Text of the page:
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  • Bass in Contra Dance

    November 25th, 2019
    bass, contra, music
    Full-spectrum music tends to be a lot more fun to dance to, but bass in small bands can be tricky. The traditional approach is for someone to play a double bass, or more recently an electric one, but this means allocating an entire musician to the bass register. In a five-piece band a bass makes a lot of sense, and it can make sense in a four-piece band, but you need an amazing bass player [1] if you're going to be a trio. We only see someone playing a bass ~25% of the time (43/172) and only ~7% of trios (6/85) have a bass.

    Another traditional approach is the piano, which lets a single musician play bass with one hand and chords or melody with the other. The piano is capable enough that even two-person bands, generally fiddle/piano, can put out a big full sound. [2] The biggest downside of the piano is that it doesn't have a way to produce crisp percussive high-end sounds. There are a bunch of things, however, that a third musician can do to provide this [3] and it's also possible for a rhythmic fiddler to take on a lot of it.

    More recently many guitarists have been working with octave pedals. These are boxes (usually the BOSS OC-3) that duplicate the lowest notes of the instrument shifted down an octave or two. While you need to learn a somewhat different style of playing this allows a guitar player to simultaneously play bass. [4] At this point pretty much all the major bands that have guitar as their lowest instrument include octave pedals. [5]

    Organ-style bass pedals seem like they could be useful here, since you can get stand-alone ones and they're designed for this. I don't know of any bands that use them, however. I've considered playing with them, but I generally want to use my feet for percussion. I'm also not sure how well they work for percussive as opposed to atmospheric bass.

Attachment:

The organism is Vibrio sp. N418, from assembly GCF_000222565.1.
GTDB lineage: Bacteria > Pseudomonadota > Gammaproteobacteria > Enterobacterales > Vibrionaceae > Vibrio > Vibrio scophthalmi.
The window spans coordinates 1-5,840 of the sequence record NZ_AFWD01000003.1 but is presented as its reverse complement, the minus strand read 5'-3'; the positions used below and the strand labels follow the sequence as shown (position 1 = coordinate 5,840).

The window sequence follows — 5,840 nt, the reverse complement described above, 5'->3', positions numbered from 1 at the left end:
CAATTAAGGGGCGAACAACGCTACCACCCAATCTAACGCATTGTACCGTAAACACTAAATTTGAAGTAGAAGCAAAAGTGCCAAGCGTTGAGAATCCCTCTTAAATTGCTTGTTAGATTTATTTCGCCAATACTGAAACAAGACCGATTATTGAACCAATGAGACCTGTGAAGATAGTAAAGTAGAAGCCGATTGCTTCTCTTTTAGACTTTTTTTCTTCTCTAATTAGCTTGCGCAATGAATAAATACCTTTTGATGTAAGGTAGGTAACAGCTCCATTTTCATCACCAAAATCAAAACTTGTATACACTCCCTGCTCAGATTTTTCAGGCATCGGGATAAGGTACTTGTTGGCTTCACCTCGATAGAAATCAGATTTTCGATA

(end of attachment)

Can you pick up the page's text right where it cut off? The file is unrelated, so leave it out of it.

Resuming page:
With Kingfisher I've been experimenting with whistling bass lines while I play mandolin. It's still a work in progress, but I think it's promising. It does require being able to whistle accurately, clearly, and very loudly, however, which limits it's application. Possibly some tweaks to the algorithm could improve noise rejection enough that it would work with less strident input.

    Various forms of droney bass can also work. Perpetual eMotion would use a didgeridoo, Owen Marshall has been known to put stones on harmonium keys and pump with his foot, and I've used my breath controller to pulse single notes jawharp-style. Since you only have a single pitch these are relatively limited, but this also means they don't take much to operate.

    With electronic instruments and sensors generally making experimentation easier here, I'm curious to see what else people try.


    [1] Example: the Stringrays when they play as a three-piece, primary instrumentation fiddle/guitar/bass.

    [2] Example: Buddy System, primary instrumentation fiddle/feet/piano.

    [3] Example: the Free Raisins, primary instrumentation fiddle/mandolin/piano.

    [4] Example: Maivish, primary instrumentation fiddle/guitar (two-piece) or fiddle/flute/guitar (three piece).

    [5] Counterexample: Bethany Waickman's bands, though since she plays in DADGAD, mics the guitar in a bassy way, and has a generally bassy playing style she doesn't really need one!

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